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In JMIR mHealth and uHealth

BACKGROUND : Stress is an important predictor of mental health problems such as burnout and depression. Acute stress is considered adaptive, whereas chronic stress is viewed as detrimental to well-being. To aid in the early detection of chronic stress, machine learning models are increasingly trained to learn the quantitative relation from digital footprints to self-reported stress. Prior studies have investigated general principles in population-wide studies, but the extent to which the findings apply to individuals is understudied.

OBJECTIVE : We aimed to explore to what extent machine learning models can leverage features of smartphone app use log data to recognize momentary subjective stress in individuals, which of these features are most important for predicting stress and represent potential digital markers of stress, the nature of the relations between these digital markers and stress, and the degree to which these relations differ across people.

METHODS : Student participants (N=224) self-reported momentary subjective stress 5 times per day up to 60 days in total (44,381 observations); in parallel, dedicated smartphone software continuously logged their smartphone app use. We extracted features from the log data (eg, time spent on app categories such as messenger apps and proxies for sleep duration and onset) and trained machine learning models to predict momentary subjective stress from these features using 2 approaches: modeling general relations at the group level (nomothetic approach) and modeling relations for each person separately (idiographic approach). To identify potential digital markers of momentary subjective stress, we applied explainable artificial intelligence methodology (ie, Shapley additive explanations). We evaluated model accuracy on a person-to-person basis in out-of-sample observations.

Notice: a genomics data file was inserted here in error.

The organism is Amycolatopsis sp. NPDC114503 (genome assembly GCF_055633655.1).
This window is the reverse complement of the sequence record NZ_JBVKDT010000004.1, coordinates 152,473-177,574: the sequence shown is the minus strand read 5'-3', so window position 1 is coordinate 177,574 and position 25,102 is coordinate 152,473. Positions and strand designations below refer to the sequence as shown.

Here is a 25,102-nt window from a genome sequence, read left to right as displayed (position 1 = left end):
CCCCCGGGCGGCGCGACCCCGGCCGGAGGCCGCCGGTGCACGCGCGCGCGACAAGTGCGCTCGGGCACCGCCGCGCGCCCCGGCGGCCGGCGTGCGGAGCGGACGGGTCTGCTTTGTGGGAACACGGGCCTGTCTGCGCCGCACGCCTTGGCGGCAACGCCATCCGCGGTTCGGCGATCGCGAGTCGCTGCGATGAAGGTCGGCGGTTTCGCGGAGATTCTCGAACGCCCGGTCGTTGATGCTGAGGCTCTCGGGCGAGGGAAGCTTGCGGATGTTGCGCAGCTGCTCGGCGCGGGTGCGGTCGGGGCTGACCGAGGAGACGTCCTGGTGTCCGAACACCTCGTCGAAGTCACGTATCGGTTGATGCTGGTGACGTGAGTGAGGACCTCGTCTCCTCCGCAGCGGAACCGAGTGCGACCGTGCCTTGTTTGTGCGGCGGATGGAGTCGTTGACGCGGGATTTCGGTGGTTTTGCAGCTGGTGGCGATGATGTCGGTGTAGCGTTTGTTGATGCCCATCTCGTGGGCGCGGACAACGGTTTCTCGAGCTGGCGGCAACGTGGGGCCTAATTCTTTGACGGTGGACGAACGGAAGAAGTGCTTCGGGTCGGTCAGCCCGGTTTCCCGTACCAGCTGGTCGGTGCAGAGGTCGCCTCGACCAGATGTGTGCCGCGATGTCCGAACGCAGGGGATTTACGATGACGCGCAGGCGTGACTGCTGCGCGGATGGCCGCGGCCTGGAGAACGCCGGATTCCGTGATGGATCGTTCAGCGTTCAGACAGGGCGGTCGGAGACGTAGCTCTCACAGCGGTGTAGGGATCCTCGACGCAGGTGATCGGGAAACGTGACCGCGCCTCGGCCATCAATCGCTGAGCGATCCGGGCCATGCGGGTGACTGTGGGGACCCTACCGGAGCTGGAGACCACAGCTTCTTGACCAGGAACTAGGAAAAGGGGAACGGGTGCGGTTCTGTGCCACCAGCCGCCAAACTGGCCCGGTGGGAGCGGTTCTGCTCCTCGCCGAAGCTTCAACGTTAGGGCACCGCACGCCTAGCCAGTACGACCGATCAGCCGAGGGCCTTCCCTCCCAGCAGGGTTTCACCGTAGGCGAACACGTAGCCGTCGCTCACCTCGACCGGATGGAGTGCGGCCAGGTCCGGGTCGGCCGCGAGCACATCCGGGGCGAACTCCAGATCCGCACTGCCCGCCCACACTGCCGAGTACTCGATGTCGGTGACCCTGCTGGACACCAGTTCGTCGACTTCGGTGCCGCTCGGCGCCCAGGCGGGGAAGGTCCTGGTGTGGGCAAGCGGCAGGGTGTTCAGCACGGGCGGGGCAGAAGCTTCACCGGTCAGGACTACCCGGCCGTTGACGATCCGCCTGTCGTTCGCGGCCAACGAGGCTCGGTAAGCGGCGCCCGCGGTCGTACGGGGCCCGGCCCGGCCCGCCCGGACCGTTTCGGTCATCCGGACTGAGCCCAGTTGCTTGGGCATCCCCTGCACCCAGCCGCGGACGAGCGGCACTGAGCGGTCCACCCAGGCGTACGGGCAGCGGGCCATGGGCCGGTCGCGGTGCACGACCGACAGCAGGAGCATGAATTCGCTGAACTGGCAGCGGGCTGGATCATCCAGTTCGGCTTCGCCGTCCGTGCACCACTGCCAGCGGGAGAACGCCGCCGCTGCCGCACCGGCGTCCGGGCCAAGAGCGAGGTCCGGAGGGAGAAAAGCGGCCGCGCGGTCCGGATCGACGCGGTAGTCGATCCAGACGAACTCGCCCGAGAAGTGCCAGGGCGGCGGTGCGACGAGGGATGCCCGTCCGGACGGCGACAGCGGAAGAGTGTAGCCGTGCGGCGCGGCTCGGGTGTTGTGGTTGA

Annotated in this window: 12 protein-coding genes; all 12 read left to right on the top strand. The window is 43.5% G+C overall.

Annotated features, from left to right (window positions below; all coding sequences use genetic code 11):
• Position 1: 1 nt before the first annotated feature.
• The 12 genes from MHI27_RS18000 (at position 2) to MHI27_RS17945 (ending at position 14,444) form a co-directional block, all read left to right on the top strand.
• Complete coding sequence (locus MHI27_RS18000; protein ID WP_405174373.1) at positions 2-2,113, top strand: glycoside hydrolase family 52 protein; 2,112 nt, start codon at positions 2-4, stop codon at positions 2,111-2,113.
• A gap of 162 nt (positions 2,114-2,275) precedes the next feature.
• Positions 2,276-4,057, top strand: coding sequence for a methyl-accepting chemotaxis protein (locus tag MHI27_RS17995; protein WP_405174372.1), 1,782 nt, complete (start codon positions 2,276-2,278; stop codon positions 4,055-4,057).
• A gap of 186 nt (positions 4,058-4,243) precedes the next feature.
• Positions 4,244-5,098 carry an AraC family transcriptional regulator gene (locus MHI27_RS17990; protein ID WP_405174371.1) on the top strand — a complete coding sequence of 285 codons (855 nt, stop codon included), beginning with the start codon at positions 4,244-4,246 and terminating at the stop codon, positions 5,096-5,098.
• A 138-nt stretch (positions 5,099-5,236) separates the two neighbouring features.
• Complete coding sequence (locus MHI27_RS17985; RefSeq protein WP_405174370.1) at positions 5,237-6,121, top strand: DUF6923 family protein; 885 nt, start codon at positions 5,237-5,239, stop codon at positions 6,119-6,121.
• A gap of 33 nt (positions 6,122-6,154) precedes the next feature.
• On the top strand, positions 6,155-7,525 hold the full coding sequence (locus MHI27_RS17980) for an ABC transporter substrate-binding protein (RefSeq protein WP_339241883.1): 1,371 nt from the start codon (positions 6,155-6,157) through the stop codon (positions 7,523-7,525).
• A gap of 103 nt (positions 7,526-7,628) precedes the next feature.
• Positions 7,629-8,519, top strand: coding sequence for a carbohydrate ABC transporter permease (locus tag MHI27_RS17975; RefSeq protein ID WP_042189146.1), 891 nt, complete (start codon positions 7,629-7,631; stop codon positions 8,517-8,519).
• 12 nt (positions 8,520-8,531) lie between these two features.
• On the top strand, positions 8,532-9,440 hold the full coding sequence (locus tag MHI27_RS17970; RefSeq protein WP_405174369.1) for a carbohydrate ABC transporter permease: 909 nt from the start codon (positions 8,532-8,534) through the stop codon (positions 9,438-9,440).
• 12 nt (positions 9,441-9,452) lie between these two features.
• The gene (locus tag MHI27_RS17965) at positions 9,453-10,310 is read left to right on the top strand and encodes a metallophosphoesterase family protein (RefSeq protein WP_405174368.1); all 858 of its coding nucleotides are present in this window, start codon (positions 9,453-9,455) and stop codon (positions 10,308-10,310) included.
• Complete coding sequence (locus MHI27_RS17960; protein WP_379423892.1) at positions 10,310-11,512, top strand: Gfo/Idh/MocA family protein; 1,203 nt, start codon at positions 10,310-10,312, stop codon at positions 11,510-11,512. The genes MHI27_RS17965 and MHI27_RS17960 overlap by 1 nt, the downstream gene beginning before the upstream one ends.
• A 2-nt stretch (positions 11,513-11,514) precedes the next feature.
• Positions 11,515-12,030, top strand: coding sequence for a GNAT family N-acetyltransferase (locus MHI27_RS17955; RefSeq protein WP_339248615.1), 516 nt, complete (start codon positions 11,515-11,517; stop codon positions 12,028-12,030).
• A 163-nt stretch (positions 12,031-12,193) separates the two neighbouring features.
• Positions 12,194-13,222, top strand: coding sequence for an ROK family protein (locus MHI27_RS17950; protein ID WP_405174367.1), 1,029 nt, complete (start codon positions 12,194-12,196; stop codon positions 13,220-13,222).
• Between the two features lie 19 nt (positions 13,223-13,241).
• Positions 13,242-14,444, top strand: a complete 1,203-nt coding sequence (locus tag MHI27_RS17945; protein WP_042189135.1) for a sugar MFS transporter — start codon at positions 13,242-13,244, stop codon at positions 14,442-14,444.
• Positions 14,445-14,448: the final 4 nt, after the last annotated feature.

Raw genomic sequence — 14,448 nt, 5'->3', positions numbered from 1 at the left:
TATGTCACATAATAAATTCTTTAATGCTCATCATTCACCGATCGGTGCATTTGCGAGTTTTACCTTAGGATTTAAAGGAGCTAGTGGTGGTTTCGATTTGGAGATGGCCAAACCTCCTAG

RESULTS : We identified prolonged use of messenger and social network site apps and proxies for sleep duration and onset as the most important features across modeling approaches (nomothetic vs idiographic). The relations of these digital markers with momentary subjective stress differed from person to person, as did model accuracy. Sleep proxies, messenger, and social network use were heterogeneously related to stress (ie, negative in some and positive or zero in others). Model predictions correlated positively and statistically significantly with self-reported stress in most individuals (median person-specific correlation=0.15-0.19 for nomothetic models and median person-specific correlation=0.00-0.09 for idiographic models).

CONCLUSIONS : Our findings indicate that smartphone log data can be used for identifying digital markers of stress and also show that the relation between specific digital markers and stress differs from person to person. These findings warrant follow-up studies in other populations (eg, professionals and clinical populations) and pave the way for similar research using physiological measures of stress.

Aalbers George, Hendrickson Andrew T, Vanden Abeele Mariek Mp, Keijsers Loes


digital biomarker, digital phenotype, machine learning, mobile health, mobile phone, personalized models